Winter came early this year, but the Belarusian farmers at the Missoula winter farmers market didn’t appear to mind. They hadn't brought much to sell, as their cucumbers and tomatoes were long gone. But they were beaming. All they had were beets, eggs and onions, but they were happy to be there.
I like beets, too, though not in an everyday way. But the way Mr. Lemeza’s rosy, nodding face shone when he discussed beets, I had to wonder how they prepared them, day after day, to sustain such a pace. When I asked how he likes his beets, Lemeza’s grin widened, and he leaned in, as if sharing a valuable secret. His callused worker fingers listed the ingredients: “Beets, carrots, potatoes — cooked," he announced, looking me in the eye. Then, "Chopped onions, pickles, salt, little bit of oil.”
“Cut small,” added an equally exuberant Mrs. Lemeza, beneath a long red parka that matched her husband’s cheeks.
How small? “3/8-inch,” he said, holding his big stubby fingers together, the universal symbol for small.
The Lemezas call this dish beet vinaigrette, which caught me off guard at first. It makes me think of beets with balsamic and goat cheese. Instead, the vinegar in the vinaigrette comes from pickles, which are serious business back home in Olshany, Belarus.
There are about 250 Belarusians from Olshany in the Missoula Valley, she estimates. Olshany is famous for its mega greenhouses, some of them fitted with 10 or more wood stoves in order to extend the season at both ends. This explains a lot, if you’ve seen the Belarusian cucumber farmers in action at the Missoula summer farmers markets.
While the cucumber scene in Olshany was formative, Christians like the Lemezas faced persecution there. “We love to be here,” she told me. “I will say it 100 more times. I love the people, this place, and this country.”
I went home and made beet vinaigrette. The combination of flavors was brilliant. The pickles, onions and potatoes made a charming combination, invoking the flavor of fries and a mouthful of relish, while the sweetness of the beets played the role of ketchup in what tasted a lot like an all-American meal. It was bright, colorful and cheerful, and despite the logic in the name beet vinaigrette, I began calling the dish Christmas Sweater.
The cold never relented, and at market the next week Mr. Lemeza’s rosy cheeks had darkened to a windblown shade of beet maroon. His wife had stayed home that week, so I handed him my Christmas Sweater. He looked at me skeptically.
“It’s too big,” he said, as he prodded it with the spoon I handed him. That was when I remembered his 3/8-inch directive. My chunks were more like 5/8-inch, I realized, and I was ashamed that he probably thought I don’t know the difference between 3/8-inch and 5/8-inch.
“The taste is good,” he acknowledged, sounding surprised to hear himself say it. He agreed to bring some home to his wife, and gave me their phone number.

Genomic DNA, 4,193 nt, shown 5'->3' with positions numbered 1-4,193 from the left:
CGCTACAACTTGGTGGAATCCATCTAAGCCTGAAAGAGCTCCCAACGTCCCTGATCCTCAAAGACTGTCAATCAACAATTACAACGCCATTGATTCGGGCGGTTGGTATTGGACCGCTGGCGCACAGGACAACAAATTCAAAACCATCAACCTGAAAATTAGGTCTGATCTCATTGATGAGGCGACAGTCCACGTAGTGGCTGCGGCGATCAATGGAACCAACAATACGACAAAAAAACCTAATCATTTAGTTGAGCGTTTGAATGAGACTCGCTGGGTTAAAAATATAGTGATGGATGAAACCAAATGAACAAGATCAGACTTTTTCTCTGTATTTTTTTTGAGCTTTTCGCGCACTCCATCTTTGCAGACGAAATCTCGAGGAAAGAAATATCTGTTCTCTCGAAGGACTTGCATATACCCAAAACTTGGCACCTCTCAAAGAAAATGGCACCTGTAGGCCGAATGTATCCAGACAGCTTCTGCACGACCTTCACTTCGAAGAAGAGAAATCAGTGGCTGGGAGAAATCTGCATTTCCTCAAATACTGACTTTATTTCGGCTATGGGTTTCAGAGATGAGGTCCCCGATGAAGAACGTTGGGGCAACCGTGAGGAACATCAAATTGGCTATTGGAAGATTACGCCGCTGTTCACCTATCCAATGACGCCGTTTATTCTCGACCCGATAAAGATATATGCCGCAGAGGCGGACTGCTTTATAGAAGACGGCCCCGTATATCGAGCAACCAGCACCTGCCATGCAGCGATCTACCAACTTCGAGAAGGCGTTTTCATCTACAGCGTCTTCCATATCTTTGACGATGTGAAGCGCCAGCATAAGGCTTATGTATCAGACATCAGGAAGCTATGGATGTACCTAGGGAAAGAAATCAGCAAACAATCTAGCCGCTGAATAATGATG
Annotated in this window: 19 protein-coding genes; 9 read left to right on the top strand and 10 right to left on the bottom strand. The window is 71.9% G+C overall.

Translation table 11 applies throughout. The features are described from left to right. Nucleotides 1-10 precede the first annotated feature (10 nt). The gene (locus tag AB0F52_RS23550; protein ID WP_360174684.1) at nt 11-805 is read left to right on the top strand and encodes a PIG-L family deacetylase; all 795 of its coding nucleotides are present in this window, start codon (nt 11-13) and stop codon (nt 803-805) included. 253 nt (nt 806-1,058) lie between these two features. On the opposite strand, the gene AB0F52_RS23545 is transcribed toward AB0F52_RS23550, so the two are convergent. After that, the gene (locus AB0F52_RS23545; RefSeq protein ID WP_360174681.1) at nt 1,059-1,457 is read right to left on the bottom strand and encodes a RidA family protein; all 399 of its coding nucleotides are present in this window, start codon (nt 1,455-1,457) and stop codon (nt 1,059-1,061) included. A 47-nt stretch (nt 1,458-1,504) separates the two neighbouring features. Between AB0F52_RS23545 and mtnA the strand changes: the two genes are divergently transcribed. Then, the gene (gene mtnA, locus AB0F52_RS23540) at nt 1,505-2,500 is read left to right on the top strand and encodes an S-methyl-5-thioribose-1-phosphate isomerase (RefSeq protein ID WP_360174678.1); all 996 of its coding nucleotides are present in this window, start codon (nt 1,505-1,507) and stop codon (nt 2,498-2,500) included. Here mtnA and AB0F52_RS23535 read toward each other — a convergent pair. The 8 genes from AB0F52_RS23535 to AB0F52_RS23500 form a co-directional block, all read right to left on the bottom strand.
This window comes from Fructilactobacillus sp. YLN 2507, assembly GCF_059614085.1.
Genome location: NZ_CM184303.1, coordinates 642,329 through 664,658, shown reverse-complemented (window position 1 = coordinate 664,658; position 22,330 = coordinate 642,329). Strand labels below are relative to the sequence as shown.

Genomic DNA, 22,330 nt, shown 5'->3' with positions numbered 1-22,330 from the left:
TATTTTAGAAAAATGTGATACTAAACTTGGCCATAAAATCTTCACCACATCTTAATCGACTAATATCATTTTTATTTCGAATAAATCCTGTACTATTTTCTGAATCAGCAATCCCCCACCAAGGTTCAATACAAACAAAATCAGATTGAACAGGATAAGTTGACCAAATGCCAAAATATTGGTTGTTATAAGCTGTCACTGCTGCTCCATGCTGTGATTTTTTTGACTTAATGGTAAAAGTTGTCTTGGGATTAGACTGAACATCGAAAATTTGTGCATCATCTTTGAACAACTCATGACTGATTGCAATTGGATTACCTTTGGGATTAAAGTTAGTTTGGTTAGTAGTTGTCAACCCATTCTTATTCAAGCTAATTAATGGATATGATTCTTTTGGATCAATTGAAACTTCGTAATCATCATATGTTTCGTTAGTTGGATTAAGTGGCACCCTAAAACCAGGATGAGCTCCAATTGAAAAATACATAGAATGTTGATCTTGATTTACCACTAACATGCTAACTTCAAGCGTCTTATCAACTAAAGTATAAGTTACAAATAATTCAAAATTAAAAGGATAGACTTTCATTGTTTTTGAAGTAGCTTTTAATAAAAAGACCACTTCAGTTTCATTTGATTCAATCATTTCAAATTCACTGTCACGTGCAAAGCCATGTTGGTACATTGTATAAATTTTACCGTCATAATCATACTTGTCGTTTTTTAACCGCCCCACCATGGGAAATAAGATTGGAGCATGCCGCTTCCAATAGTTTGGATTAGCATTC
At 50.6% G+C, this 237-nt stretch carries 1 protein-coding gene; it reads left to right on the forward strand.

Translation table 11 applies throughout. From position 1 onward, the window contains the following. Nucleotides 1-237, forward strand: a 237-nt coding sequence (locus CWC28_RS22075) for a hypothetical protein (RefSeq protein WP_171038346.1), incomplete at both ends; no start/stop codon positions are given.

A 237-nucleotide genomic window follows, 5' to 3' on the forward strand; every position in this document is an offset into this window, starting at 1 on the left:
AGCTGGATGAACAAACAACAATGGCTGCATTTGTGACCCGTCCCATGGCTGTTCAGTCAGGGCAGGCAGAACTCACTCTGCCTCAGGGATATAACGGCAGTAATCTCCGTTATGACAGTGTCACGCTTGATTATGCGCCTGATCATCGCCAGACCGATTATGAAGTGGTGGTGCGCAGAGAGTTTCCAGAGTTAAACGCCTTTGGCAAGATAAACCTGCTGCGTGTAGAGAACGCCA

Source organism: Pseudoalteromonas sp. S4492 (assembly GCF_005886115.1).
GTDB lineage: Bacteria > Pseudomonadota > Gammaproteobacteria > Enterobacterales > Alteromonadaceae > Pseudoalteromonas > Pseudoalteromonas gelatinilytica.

“The flavor is good,” his wife confirmed, when I called that afternoon. “But the pieces have to be, how do you say? More cute.”
“It’s too ugly?” I asked.
“Yes,” she said, laughing.
Before the Thanksgiving potluck, I swore I would not bring an ugly Christmas Sweater, and had cut and cubed my roots as cute as could be.
At the feast, I wondered if anyone would try my little side dish. Soon, the person to my left started mumbling favorably about “this relish stuff.” Then she literally wondered aloud who made it. I smiled like a Belarusian beet farmer.
It's bright, cute and will keep you warm all winter.
Serves 4 as a side, 2 as a main
2 half-pound potatoes, peeled, each cut in half
1 pound beets, peeled and cubed (see below)
½-pound carrots, peeled and cubed
1 medium onion, cubed
2 cups cubed dill pickles
½ cup olive oil
Salt and pepper, to taste
Steam the potatoes until soft on the outside and still a bit stiff in the middle, about 20 minutes. Remove from heat and allow to cool.
While that is going, peel the carrots and beets, and cube them as cutely as possible. It’s best to do the beets last, as they will stain any veggies that follow.
Each vegetable will require a slightly different cubing tactic, but there are certain universals. Start by cutting each root in half, lengthwise, and lay the flat sides down, side by side. Cutting straight down, make a series of parallel, lengthwise slices, ⅜-inch apart, or about half a penny across.
Split your newly sliced half like a deck of cards. Pulling apart the sliced half-root exposes two new flat surfaces — one on each quarter. Hold all the slices together, and roll each quarter onto its new flat spot. Spin them around so the flat spots that were facing down now press together. If you are actually doing it while you read this, it will make sense.
From here, cutting straight down, make a grid, like the lines on a ⅜-inch piece of graph paper. Make a series of parallel cuts ⅜-inch apart, then turn the knife 90 degrees and make another series of parallel cuts, ⅜-inch apart.
(If your eyes are glazed over after that lecture, just cut the darn veggies into the smallest cutest cubes you can.)
Put the cubed beets and carrots in separate baking dishes and bake at 350 for about a half-hour, stirring each pan once (with separate implements), until they are a little soft and a little crunchy. If you notice them start to shrink, that’s enough. Remove the beets and carrots from the oven and allow to cool to room temperature.
While the beets and carrots cook, make sure the cutting board is clean from the beets, and cube the potatoes, onions and pickles to 3/8-inch.
When everything is cool, cubed and cute, add the salt and oil and gently toss.
Ari LeVaux writes Flash in the Pan, a syndicated weekly food column carried in more than 60 newspapers nationwide. Though his audience is national, he says he "always writes about Montana. Usually."
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